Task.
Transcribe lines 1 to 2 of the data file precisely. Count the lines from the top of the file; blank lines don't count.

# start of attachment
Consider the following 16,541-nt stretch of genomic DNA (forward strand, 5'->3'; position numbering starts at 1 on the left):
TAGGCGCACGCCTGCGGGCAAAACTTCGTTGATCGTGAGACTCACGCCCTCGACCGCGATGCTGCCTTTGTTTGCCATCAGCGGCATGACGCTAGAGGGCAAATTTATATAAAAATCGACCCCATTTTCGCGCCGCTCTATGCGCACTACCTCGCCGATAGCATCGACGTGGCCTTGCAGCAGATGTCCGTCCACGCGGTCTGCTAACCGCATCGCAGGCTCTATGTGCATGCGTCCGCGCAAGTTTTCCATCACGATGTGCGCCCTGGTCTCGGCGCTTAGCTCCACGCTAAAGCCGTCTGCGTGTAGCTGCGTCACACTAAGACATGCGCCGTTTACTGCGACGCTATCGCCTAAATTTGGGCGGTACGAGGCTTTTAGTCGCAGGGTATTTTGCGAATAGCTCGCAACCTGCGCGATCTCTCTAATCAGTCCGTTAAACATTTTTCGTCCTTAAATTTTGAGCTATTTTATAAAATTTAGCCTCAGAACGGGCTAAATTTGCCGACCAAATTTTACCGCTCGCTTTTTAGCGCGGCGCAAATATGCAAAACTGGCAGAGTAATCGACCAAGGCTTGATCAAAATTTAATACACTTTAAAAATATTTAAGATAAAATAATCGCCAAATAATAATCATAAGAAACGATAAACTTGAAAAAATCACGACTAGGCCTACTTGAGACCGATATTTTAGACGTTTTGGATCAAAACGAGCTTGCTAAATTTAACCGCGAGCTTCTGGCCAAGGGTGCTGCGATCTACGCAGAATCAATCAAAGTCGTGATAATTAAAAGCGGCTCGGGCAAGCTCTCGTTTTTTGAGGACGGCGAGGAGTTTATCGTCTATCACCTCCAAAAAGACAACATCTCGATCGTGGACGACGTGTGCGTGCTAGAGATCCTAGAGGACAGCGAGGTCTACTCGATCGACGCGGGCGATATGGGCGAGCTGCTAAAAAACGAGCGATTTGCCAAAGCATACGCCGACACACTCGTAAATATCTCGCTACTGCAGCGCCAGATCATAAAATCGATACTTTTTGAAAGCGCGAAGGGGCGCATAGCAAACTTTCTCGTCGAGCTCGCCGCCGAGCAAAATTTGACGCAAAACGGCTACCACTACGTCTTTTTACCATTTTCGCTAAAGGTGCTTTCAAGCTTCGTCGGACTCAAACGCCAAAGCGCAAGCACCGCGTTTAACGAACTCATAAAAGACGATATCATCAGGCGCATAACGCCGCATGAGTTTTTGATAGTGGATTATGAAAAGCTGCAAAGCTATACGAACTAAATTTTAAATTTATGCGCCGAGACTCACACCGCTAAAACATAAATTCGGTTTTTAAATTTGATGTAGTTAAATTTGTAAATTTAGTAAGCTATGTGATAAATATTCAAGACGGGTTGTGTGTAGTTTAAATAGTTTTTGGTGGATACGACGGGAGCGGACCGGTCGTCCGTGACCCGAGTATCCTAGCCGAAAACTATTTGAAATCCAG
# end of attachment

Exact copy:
Consider the following 16,541-nt stretch of genomic DNA (forward strand, 5'->3'; position numbering starts at 1 on the left):
TAGGCGCACGCCTGCGGGCAAAACTTCGTTGATCGTGAGACTCACGCCCTCGACCGCGATGCTGCCTTTGTTTGCCATCAGCGGCATGACGCTAGAGGGCAAATTTATATAAAAATCGACCCCATTTTCGCGCCGCTCTATGCGCACTACCTCGCCGATAGCATCGACGTGGCCTTGCAGCAGATGTCCGTCCACGCGGTCTGCTAACCGCATCGCAGGCTCTATGTGCATGCGTCCGCGCAAGTTTTCCATCACGATGTGCGCCCTGGTCTCGGCGCTTAGCTCCACGCTAAAGCCGTCTGCGTGTAGCTGCGTCACACTAAGACATGCGCCGTTTACTGCGACGCTATCGCCTAAATTTGGGCGGTACGAGGCTTTTAGTCGCAGGGTATTTTGCGAATAGCTCGCAACCTGCGCGATCTCTCTAATCAGTCCGTTAAACATTTTTCGTCCTTAAATTTTGAGCTATTTTATAAAATTTAGCCTCAGAACGGGCTAAATTTGCCGACCAAATTTTACCGCTCGCTTTTTAGCGCGGCGCAAATATGCAAAACTGGCAGAGTAATCGACCAAGGCTTGATCAAAATTTAATACACTTTAAAAATATTTAAGATAAAATAATCGCCAAATAATAATCATAAGAAACGATAAACTTGAAAAAATCACGACTAGGCCTACTTGAGACCGATATTTTAGACGTTTTGGATCAAAACGAGCTTGCTAAATTTAACCGCGAGCTTCTGGCCAAGGGTGCTGCGATCTACGCAGAATCAATCAAAGTCGTGATAATTAAAAGCGGCTCGGGCAAGCTCTCGTTTTTTGAGGACGGCGAGGAGTTTATCGTCTATCACCTCCAAAAAGACAACATCTCGATCGTGGACGACGTGTGCGTGCTAGAGATCCTAGAGGACAGCGAGGTCTACTCGATCGACGCGGGCGATATGGGCGAGCTGCTAAAAAACGAGCGATTTGCCAAAGCATACGCCGACACACTCGTAAATATCTCGCTACTGCAGCGCCAGATCATAAAATCGATACTTTTTGAAAGCGCGAAGGGGCGCATAGCAAACTTTCTCGTCGAGCTCGCCGCCGAGCAAAATTTGACGCAAAACGGCTACCACTACGTCTTTTTACCATTTTCGCTAAAGGTGCTTTCAAGCTTCGTCGGACTCAAACGCCAAAGCGCAAGCACCGCGTTTAACGAACTCATAAAAGACGATATCATCAGGCGCATAACGCCGCATGAGTTTTTGATAGTGGATTATGAAAAGCTGCAAAGCTATACGAACTAAATTTTAAATTTATGCGCCGAGACTCACACCGCTAAAACATAAATTCGGTTTTTAAATTTGATGTAGTTAAATTTGTAAATTTAGTAAGCTATGTGATAAATATTCAAGACGGGTTGTGTGTAGTTTAAATAGTTTTTGGTGGATACGACGGGAGCGGACCGGTCGTCCGTGACCCGAGTATCCTAGCCGAAAACTATTTGAAATCCAG